About Us | Help Videos | Contact Us | Subscriptions



This article in JEQ

  1. Vol. 24 No. 5, p. 986-992
    Received: Aug 10, 1994

    * Corresponding author(s): malit@iastate.edu
Request Permissions


Biotechnology By-Products as Sources of Nitrogen for Plants

  1. B. Zhu,
  2. M. A. Tabatabai * and
  3. S. J. Henning
  1. Dep. of Agronomy, Iowa State Univ., Ames, IA 50011.



Recent developments in the biotechnology industries have resulted in production of large quantities of by-products with potential uses as soil amendments and as sources of nutrients for plant growth and development. Many of these by-products contain significant concentrations of organic and inorganic N that can be used by plants. This study evaluated, under greenhouse conditions, seven by-products produced by four biotechnology industries in Iowa for their N-supplying potentials to plants, and the results were compared with a conventional N fertilizer, urea-ammonium nitrate (UAN). Corn (Zea mays L.) was grown on three Iowa surface soils treated at eight rates of N ranging from 0 to 500 mg of total N pot−1 (1 kg of soil) and harvested after 34 d. Results showed that both dry matter and N yield increased with increasing the rate of N in the by-products applied to soil. Dry matter and N yield responses were similar among the three soils, but differed greatly among the by-products studied. The by-products FSL and FSG were superior N sources. Significant increases in dry matter and N yields were obtained by application of SMB, SS, Mycel, and HSOM. Among the seven by-products studied, PC was a poor N source for corn. The by-product HSOM was very acidic, and FSL and FSG contained high concentrations of NH+4. Addition of these by-products to soils decreased the soil pH with increasing application rate. Results showed that some biotechnology by-products are potential sources of N for plants and are useful as soil amendments.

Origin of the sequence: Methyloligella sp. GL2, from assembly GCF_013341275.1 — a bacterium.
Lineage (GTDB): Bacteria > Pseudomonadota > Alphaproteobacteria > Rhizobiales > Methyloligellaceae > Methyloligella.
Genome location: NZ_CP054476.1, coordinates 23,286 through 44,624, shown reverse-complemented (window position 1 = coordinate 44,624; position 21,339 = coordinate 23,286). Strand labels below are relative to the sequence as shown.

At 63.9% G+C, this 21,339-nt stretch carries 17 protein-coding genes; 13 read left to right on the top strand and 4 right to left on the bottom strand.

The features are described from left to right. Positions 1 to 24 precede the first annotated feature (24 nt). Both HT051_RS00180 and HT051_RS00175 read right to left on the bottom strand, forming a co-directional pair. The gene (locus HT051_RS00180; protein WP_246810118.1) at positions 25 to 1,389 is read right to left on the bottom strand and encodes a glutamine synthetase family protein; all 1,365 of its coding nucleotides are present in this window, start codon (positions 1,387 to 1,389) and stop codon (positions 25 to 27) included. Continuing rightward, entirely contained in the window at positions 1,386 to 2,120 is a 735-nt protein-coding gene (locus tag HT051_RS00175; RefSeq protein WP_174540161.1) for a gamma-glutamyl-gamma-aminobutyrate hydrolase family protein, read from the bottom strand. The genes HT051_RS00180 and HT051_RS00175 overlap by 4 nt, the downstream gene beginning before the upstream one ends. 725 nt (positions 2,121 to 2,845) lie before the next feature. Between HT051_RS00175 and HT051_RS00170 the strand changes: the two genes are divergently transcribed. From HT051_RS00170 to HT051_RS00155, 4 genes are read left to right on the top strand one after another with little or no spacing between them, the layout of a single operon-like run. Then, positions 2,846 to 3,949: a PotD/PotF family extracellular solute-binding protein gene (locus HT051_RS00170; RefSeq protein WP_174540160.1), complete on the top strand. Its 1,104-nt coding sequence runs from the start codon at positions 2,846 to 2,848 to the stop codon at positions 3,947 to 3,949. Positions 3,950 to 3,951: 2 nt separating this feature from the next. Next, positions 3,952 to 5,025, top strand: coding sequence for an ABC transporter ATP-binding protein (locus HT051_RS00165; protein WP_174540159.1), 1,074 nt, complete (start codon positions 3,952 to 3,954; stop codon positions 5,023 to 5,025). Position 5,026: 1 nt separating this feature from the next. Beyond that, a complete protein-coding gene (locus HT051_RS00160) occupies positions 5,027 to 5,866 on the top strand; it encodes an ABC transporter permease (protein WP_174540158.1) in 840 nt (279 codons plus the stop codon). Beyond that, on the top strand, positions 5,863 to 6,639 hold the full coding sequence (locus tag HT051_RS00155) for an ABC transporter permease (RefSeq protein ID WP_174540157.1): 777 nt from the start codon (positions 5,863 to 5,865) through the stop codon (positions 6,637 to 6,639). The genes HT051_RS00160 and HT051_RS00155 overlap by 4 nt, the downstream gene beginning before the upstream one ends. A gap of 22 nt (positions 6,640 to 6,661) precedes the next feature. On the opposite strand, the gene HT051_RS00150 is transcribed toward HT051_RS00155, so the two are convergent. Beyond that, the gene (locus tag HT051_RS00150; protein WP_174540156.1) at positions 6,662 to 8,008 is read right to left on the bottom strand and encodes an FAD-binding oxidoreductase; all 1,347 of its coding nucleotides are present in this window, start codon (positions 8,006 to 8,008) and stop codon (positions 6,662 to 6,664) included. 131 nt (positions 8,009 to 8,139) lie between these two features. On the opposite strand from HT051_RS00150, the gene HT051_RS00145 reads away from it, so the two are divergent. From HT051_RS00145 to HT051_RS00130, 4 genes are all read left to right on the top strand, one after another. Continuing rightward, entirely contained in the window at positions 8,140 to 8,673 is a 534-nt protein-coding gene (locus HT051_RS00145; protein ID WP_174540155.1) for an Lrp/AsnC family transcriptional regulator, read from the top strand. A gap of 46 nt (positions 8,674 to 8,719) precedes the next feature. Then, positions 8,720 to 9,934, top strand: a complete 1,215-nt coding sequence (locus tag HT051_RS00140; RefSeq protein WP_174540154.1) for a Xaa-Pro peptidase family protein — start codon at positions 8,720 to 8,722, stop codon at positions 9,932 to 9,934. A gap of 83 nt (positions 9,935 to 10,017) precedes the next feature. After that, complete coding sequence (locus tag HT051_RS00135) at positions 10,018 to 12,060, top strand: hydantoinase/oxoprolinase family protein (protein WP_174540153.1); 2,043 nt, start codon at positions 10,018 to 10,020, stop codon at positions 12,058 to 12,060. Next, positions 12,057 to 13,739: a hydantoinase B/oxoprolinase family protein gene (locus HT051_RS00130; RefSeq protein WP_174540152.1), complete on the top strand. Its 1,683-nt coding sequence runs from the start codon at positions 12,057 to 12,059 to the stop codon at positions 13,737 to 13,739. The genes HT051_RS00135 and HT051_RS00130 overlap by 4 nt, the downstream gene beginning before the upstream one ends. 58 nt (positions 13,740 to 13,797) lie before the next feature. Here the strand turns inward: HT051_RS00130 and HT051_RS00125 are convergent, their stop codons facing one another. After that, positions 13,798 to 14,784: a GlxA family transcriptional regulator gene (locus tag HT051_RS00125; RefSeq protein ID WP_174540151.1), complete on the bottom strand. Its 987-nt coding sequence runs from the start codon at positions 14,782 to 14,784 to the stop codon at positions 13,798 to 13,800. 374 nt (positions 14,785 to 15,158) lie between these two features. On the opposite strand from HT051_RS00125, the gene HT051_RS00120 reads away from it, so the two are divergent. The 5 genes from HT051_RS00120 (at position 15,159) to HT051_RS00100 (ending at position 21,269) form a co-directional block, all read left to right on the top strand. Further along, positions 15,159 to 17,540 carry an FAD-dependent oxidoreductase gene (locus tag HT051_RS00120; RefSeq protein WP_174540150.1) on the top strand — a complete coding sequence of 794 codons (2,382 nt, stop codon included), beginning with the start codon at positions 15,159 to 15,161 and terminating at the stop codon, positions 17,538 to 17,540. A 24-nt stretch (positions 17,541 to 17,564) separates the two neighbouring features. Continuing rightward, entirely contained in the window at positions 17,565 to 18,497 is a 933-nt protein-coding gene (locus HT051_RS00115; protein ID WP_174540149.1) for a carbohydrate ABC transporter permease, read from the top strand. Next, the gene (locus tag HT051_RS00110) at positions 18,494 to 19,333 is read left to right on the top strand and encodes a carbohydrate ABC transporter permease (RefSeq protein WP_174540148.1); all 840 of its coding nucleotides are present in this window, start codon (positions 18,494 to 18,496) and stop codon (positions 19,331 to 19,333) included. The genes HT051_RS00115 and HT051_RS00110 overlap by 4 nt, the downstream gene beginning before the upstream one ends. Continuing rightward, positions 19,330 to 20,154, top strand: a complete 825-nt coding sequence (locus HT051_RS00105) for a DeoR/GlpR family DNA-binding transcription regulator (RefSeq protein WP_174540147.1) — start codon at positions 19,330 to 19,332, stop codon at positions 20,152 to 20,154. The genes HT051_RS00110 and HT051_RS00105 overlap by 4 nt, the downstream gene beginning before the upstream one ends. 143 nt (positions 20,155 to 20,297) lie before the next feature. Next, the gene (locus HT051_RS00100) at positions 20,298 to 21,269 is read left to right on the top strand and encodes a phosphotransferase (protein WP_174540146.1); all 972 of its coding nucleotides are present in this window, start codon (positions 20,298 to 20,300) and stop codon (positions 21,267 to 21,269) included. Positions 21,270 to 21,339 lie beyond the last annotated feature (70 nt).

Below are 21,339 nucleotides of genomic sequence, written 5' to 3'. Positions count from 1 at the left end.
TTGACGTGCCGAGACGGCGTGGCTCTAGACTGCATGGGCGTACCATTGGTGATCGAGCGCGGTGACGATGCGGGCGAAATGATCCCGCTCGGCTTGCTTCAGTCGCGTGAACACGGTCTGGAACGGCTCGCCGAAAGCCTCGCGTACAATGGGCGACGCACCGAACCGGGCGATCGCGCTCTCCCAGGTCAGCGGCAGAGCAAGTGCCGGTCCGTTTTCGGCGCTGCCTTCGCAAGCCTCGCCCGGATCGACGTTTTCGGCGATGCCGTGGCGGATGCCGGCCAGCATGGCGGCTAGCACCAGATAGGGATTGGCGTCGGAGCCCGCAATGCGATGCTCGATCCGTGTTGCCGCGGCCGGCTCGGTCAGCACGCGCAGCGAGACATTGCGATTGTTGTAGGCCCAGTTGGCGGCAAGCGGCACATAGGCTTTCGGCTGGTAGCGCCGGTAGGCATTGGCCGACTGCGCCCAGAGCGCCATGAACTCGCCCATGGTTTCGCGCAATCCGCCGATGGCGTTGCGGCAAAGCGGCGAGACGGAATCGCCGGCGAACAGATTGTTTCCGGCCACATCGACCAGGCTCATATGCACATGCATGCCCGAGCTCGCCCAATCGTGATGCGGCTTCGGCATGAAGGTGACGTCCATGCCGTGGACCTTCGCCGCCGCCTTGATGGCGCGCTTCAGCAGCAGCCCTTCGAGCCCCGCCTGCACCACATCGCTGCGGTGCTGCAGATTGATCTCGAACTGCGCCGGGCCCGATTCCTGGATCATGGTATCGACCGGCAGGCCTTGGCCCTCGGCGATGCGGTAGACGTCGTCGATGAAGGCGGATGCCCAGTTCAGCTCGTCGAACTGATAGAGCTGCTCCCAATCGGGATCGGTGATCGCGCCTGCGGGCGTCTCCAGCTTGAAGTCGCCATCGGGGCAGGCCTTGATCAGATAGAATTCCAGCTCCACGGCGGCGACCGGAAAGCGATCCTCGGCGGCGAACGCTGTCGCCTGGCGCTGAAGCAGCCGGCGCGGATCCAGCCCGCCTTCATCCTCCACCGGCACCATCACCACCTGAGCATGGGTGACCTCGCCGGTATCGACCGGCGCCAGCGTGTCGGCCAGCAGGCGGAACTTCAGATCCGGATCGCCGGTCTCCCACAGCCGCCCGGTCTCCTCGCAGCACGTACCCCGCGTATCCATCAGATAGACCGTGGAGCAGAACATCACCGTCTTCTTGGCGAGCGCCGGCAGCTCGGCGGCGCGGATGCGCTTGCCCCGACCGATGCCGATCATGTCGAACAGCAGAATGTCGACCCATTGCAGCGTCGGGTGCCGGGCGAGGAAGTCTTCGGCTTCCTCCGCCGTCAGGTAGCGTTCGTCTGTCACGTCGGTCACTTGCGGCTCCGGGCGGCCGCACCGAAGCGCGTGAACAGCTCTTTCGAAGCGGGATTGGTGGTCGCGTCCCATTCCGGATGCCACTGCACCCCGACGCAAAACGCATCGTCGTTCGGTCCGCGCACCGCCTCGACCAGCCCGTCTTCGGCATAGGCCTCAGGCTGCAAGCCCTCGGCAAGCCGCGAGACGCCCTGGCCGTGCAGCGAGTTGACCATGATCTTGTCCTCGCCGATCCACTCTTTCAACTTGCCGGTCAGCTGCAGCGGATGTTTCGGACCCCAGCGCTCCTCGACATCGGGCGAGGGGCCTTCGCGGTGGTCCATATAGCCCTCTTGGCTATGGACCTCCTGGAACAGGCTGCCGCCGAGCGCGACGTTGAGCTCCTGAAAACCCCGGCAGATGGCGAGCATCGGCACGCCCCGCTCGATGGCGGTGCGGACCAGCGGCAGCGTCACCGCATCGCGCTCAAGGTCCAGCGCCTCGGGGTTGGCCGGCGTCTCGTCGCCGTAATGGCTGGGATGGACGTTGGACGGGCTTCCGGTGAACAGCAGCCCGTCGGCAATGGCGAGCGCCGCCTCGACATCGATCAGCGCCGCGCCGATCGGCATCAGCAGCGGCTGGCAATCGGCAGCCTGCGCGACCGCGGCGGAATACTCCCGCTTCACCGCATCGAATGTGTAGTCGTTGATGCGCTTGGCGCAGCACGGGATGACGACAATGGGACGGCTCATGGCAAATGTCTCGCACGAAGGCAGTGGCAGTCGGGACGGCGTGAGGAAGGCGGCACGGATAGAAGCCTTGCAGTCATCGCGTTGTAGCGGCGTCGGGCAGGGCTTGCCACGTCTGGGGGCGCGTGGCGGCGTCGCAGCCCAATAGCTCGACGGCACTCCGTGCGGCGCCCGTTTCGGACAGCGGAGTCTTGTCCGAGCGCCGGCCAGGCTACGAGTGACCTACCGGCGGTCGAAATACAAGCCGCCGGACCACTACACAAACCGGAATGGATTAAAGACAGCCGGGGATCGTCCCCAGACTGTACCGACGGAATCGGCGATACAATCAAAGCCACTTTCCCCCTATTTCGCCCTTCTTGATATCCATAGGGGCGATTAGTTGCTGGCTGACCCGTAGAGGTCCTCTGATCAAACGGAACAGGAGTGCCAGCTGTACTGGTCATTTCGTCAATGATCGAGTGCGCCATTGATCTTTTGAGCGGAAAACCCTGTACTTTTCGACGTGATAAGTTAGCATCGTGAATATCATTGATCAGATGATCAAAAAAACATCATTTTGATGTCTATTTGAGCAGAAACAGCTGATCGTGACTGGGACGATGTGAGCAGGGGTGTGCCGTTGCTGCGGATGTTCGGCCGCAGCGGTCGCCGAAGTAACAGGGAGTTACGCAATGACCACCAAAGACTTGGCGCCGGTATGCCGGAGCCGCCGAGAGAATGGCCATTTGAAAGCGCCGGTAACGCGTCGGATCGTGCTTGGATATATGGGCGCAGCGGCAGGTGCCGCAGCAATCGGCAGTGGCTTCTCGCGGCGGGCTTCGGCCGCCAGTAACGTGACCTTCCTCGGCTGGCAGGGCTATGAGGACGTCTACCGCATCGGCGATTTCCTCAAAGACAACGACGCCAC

Journal Paper no. J-15967 of the Iowa Agric. and Home Econ. Exp. Stn., Ames. Projects 2710, 3022, and 3047. This work was partly supported by the Biotechnology By-products Consortium of Iowa.

  Please view the pdf by using the Full Text (PDF) link under 'View' to the left.

Copyright © .